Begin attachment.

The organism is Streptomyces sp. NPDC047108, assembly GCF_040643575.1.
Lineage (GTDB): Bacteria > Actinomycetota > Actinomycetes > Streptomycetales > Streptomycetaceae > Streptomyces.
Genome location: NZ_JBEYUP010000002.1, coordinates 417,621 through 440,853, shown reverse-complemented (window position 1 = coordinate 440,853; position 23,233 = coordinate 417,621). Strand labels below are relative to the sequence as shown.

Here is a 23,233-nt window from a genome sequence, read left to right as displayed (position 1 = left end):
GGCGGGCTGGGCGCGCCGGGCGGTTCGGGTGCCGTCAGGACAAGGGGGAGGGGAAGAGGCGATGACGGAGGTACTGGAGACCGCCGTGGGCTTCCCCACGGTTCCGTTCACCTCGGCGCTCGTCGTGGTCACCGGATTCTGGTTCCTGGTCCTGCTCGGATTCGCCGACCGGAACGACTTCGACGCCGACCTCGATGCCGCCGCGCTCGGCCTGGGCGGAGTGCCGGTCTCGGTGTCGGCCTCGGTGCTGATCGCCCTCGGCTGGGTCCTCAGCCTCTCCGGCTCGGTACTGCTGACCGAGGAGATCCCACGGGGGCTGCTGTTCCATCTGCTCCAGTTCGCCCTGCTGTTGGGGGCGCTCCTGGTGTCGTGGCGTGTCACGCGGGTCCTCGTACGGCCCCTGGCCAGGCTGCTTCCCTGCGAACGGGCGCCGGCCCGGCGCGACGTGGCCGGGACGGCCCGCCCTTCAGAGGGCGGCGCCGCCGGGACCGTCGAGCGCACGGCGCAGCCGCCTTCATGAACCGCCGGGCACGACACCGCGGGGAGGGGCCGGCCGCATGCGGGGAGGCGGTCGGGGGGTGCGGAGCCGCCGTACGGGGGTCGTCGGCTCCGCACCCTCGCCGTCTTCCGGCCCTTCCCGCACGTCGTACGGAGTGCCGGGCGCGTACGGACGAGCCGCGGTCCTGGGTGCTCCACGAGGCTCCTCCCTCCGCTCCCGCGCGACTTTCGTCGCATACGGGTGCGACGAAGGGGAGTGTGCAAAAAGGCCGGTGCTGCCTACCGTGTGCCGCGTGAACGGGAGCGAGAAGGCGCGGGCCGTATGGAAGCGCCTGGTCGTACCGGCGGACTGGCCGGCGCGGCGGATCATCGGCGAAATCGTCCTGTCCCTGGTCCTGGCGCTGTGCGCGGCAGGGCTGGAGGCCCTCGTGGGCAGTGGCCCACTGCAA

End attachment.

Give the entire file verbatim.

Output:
The organism is Streptomyces sp. NPDC047108, assembly GCF_040643575.1.
Lineage (GTDB): Bacteria > Actinomycetota > Actinomycetes > Streptomycetales > Streptomycetaceae > Streptomyces.
Genome location: NZ_JBEYUP010000002.1, coordinates 417,621 through 440,853, shown reverse-complemented (window position 1 = coordinate 440,853; position 23,233 = coordinate 417,621). Strand labels below are relative to the sequence as shown.

Here is a 23,233-nt window from a genome sequence, read left to right as displayed (position 1 = left end):
GGCGGGCTGGGCGCGCCGGGCGGTTCGGGTGCCGTCAGGACAAGGGGGAGGGGAAGAGGCGATGACGGAGGTACTGGAGACCGCCGTGGGCTTCCCCACGGTTCCGTTCACCTCGGCGCTCGTCGTGGTCACCGGATTCTGGTTCCTGGTCCTGCTCGGATTCGCCGACCGGAACGACTTCGACGCCGACCTCGATGCCGCCGCGCTCGGCCTGGGCGGAGTGCCGGTCTCGGTGTCGGCCTCGGTGCTGATCGCCCTCGGCTGGGTCCTCAGCCTCTCCGGCTCGGTACTGCTGACCGAGGAGATCCCACGGGGGCTGCTGTTCCATCTGCTCCAGTTCGCCCTGCTGTTGGGGGCGCTCCTGGTGTCGTGGCGTGTCACGCGGGTCCTCGTACGGCCCCTGGCCAGGCTGCTTCCCTGCGAACGGGCGCCGGCCCGGCGCGACGTGGCCGGGACGGCCCGCCCTTCAGAGGGCGGCGCCGCCGGGACCGTCGAGCGCACGGCGCAGCCGCCTTCATGAACCGCCGGGCACGACACCGCGGGGAGGGGCCGGCCGCATGCGGGGAGGCGGTCGGGGGGTGCGGAGCCGCCGTACGGGGGTCGTCGGCTCCGCACCCTCGCCGTCTTCCGGCCCTTCCCGCACGTCGTACGGAGTGCCGGGCGCGTACGGACGAGCCGCGGTCCTGGGTGCTCCACGAGGCTCCTCCCTCCGCTCCCGCGCGACTTTCGTCGCATACGGGTGCGACGAAGGGGAGTGTGCAAAAAGGCCGGTGCTGCCTACCGTGTGCCGCGTGAACGGGAGCGAGAAGGCGCGGGCCGTATGGAAGCGCCTGGTCGTACCGGCGGACTGGCCGGCGCGGCGGATCATCGGCGAAATCGTCCTGTCCCTGGTCCTGGCGCTGTGCGCGGCAGGGCTGGAGGCCCTCGTGGGCAGTGGCCCACTGCAA